FIRESIDE CHAT TOPIC: An industrial sector update with Bloomberg columnist Brooke Sutherland
DETAILS: Sutherland is the industrial and M&A columnist for Bloomberg Opinion and publishes a weekly newsletter on those topics. It has given her a close-up perspective on the state of the U.S. industrial sector and how it is coping with the waning pandemic and the still-troubled supply chain. She is interviewed by Zach Strickland, FreightWaves director of Freight Market Intelligence.
SPEAKER: Brooke Sutherland is a Bloomberg Opinion columnist covering deals and industrial companies. She previously wrote an M&A column for Bloomberg News. She is a graduate of the Journalism & Mass Communications school at Washington & Lee University.
KEY QUOTES FROM SUTHERLAND:
“Over the summer and kind of early fall, companies were talking about [how] they need to redesign our products and we need to think about how can we line up backup suppliers and build more resiliency into our system. And then the problems with the supply chain just accelerated so much that those workarounds were not working.”
“The larger industrials for years have been talking about local. But maybe their suppliers were not as localized as they were and that is what created a lot of these headaches. Maybe you were still getting components from somebody who was getting components from Mexico or Germany. So they need to drill down deep into those supply chains and start to understand what that looks like.”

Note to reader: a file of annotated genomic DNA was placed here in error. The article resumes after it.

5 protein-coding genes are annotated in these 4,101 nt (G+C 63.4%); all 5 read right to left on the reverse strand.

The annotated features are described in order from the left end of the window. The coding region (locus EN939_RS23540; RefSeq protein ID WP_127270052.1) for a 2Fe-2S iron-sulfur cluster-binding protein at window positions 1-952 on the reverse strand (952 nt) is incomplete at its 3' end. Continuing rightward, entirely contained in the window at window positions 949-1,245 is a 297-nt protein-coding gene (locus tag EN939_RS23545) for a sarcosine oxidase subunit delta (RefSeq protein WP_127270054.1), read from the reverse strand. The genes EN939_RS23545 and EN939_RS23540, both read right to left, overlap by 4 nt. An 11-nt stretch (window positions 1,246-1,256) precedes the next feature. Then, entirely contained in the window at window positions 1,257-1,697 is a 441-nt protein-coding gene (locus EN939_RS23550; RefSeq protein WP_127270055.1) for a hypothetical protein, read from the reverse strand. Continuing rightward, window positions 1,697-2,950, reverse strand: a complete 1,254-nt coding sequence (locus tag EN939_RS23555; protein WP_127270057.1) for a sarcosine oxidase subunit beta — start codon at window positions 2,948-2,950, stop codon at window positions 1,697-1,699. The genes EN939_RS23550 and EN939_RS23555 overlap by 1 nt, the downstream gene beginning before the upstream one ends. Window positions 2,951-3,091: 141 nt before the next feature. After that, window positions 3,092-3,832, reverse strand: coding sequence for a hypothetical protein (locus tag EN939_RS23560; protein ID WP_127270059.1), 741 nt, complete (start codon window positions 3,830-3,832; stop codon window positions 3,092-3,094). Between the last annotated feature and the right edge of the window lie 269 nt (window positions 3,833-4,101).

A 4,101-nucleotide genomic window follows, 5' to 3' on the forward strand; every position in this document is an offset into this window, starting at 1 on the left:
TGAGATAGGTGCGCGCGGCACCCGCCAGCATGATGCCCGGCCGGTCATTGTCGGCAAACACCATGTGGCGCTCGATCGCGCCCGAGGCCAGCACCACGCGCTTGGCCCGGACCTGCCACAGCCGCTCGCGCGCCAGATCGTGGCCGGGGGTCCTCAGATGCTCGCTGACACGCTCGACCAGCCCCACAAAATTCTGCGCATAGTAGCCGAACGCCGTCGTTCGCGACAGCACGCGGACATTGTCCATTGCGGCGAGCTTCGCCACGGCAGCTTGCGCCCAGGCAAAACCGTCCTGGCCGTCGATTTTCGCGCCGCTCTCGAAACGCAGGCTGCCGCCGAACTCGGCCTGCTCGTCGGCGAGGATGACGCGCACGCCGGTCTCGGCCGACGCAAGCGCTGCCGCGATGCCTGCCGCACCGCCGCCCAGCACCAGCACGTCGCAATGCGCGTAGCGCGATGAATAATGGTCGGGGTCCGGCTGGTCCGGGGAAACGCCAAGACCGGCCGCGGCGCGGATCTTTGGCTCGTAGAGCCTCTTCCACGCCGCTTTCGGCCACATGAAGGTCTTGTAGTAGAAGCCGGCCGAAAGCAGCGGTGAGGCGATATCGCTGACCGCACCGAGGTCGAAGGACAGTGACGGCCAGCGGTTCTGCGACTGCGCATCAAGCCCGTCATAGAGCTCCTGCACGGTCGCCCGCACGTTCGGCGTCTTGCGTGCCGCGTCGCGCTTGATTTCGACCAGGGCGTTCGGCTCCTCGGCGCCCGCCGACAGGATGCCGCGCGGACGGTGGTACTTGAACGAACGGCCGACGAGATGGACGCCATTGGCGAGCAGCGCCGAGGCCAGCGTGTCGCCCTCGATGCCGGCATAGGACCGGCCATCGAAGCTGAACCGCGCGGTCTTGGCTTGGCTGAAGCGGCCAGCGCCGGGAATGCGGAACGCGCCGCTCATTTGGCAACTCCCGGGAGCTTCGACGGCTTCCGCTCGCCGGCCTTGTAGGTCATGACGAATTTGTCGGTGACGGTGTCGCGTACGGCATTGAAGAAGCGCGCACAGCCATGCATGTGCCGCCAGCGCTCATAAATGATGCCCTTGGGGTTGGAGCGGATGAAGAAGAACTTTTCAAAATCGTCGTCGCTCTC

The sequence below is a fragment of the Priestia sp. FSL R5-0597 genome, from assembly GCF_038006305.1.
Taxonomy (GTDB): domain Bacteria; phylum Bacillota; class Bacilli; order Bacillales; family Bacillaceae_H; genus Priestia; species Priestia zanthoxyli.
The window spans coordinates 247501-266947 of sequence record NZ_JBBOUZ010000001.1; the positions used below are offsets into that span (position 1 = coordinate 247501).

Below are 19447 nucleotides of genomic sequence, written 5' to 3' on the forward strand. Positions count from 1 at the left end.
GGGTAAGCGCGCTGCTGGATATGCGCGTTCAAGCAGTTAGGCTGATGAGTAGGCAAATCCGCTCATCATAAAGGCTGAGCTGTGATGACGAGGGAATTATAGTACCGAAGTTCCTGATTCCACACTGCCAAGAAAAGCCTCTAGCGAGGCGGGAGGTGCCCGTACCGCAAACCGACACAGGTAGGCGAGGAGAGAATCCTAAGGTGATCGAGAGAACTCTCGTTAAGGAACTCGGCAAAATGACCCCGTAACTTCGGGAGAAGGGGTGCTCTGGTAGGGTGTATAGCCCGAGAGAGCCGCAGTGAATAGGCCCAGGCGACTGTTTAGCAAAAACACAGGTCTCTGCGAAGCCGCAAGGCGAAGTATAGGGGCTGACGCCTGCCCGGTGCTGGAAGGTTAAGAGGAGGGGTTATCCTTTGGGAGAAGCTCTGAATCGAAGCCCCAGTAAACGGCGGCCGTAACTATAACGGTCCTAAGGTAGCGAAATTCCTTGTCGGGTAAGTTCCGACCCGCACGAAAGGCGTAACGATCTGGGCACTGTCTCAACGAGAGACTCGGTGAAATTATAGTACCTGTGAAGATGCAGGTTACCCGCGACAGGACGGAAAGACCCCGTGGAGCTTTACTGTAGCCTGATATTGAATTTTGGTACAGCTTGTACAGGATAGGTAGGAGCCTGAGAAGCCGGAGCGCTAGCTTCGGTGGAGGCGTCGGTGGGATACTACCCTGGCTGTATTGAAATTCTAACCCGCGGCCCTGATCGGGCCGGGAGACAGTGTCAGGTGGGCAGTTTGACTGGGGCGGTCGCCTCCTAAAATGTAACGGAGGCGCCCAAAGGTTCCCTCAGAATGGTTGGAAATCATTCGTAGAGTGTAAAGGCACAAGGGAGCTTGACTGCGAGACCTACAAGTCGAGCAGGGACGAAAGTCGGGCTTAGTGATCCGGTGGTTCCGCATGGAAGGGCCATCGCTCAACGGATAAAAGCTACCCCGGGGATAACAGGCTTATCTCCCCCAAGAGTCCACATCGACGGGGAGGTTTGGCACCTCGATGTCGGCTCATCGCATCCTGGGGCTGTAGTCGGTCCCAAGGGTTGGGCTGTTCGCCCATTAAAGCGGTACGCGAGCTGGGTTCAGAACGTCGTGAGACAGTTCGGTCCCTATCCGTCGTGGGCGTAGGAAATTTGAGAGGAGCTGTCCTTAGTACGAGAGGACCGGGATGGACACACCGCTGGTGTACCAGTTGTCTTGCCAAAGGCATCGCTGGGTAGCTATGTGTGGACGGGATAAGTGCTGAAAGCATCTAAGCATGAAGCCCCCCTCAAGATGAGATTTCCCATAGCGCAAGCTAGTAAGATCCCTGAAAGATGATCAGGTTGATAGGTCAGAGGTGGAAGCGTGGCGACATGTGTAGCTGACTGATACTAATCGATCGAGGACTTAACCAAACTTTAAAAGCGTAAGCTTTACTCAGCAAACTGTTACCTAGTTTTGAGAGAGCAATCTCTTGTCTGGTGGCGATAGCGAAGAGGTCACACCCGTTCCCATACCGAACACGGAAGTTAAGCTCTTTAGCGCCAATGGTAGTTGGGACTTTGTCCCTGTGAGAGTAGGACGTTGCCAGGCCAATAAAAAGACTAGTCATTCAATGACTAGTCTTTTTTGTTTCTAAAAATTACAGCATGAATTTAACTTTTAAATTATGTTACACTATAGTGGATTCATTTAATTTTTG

“I think we’re starting to see some of those smaller to midsize suppliers think about relocating some of their factories to really line up with what some of those manufacturers are asking for.”
“The pricing has been off the charts for these industrial companies, and they have had no problem pushing them through.”
“There continues to be incremental progress in the supply chain. We keep hearing these anecdotes from companies that they are seeing improvement. But for every comment you hear like that, you hear from another company that says everything got thrown out of whack because of omicron and all of a sudden the supplier couldn’t get us a part. So obviously there have been a lot of stops and starts, which is a difficult way to run a business.”